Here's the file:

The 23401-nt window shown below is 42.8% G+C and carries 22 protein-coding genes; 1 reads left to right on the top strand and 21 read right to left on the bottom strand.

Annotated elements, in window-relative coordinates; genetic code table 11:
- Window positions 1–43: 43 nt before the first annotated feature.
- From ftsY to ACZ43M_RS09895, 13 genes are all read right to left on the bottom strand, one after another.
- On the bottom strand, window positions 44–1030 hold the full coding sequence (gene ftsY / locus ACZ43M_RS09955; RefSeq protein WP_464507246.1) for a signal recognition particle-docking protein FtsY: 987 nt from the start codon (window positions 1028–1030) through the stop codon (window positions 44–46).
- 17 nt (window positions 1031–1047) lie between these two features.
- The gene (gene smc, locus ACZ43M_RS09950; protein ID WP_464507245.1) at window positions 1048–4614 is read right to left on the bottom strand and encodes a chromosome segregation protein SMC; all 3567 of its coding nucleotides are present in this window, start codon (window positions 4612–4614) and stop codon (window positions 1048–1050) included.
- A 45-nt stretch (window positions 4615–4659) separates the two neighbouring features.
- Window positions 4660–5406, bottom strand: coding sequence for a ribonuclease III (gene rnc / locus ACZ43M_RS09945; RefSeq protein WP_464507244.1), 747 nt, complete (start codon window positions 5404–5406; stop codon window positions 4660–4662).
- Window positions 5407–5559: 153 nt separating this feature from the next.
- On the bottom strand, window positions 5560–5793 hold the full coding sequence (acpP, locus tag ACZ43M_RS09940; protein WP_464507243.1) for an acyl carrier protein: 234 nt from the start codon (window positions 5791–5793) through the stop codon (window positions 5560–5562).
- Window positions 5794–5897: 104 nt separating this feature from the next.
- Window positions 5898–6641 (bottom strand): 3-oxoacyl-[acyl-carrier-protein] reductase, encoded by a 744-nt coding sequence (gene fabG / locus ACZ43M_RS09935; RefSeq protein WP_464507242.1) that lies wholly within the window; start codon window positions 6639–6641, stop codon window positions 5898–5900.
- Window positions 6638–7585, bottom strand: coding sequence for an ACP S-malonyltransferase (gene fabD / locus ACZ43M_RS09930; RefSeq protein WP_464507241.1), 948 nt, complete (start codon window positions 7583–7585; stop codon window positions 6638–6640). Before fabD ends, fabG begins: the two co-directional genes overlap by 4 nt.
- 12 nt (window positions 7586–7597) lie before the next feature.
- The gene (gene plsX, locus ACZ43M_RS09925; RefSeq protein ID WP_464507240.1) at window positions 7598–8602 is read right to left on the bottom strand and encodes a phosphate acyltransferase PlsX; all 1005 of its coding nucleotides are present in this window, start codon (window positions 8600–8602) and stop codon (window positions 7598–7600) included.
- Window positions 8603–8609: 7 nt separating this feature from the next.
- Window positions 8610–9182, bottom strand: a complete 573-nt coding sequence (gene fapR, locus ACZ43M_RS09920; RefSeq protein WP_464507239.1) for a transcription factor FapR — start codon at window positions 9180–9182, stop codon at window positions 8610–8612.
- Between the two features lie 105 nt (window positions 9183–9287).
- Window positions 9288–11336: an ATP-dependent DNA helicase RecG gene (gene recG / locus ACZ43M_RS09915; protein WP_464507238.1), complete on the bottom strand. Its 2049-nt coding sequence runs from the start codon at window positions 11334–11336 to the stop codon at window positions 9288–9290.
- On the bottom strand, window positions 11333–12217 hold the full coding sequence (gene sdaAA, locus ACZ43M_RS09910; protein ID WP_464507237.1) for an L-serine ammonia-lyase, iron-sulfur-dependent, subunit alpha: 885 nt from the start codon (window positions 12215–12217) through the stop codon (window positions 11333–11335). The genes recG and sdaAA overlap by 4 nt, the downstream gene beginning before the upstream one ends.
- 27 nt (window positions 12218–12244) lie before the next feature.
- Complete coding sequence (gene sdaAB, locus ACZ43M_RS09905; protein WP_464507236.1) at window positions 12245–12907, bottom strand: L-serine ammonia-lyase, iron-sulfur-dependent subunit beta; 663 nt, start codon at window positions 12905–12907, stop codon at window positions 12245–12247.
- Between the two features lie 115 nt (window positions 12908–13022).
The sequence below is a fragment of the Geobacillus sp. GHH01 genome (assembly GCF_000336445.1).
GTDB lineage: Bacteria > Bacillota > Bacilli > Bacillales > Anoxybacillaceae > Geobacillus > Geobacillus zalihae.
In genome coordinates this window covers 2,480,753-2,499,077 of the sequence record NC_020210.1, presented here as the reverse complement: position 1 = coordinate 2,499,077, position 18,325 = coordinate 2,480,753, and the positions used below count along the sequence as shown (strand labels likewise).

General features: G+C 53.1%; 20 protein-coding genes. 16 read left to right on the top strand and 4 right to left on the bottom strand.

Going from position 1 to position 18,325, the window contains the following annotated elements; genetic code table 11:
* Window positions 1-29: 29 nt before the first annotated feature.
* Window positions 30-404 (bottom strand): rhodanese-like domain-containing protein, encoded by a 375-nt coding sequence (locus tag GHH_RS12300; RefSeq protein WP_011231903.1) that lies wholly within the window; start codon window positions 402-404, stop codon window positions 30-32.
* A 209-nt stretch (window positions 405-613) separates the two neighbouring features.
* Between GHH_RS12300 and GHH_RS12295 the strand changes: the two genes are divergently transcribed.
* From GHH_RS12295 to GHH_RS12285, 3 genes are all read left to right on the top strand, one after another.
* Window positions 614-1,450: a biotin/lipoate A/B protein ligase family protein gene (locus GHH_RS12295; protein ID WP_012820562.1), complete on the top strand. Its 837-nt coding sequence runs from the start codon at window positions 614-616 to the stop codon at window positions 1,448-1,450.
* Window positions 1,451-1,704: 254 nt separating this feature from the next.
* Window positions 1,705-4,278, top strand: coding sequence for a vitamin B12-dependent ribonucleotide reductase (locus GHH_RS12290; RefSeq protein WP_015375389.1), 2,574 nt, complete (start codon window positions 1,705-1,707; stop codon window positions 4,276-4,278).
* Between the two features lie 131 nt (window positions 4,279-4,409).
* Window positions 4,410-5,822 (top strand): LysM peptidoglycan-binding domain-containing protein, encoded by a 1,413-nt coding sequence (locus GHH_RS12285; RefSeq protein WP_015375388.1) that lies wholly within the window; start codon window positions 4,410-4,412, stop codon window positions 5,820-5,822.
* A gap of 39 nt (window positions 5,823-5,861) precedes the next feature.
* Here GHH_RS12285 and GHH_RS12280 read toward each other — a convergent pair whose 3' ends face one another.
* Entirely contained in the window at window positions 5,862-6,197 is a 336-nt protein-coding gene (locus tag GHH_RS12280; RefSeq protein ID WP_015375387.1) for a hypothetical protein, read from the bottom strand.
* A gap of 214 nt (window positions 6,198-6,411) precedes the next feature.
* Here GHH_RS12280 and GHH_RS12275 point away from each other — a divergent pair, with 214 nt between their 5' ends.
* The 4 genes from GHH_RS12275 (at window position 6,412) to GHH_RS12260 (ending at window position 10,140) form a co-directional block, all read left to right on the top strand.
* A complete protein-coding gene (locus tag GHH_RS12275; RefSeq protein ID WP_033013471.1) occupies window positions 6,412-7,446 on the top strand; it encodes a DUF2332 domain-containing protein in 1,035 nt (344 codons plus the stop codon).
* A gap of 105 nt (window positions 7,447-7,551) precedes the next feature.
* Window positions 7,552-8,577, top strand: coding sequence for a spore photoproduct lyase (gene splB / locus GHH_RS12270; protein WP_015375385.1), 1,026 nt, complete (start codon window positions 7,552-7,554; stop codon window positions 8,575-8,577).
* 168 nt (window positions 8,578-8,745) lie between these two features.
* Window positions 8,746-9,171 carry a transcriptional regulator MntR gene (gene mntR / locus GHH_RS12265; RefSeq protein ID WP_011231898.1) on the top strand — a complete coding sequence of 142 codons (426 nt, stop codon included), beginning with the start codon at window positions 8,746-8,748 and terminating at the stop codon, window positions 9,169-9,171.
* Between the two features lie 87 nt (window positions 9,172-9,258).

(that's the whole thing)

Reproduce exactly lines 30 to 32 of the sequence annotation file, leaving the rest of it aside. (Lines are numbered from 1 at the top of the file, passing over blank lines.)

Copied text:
* Window positions 1-29: 29 nt before the first annotated feature.
* Window positions 30-404 (bottom strand): rhodanese-like domain-containing protein, encoded by a 375-nt coding sequence (locus tag GHH_RS12300; RefSeq protein WP_011231903.1) that lies wholly within the window; start codon window positions 402-404, stop codon window positions 30-32.
* A 209-nt stretch (window positions 405-613) separates the two neighbouring features.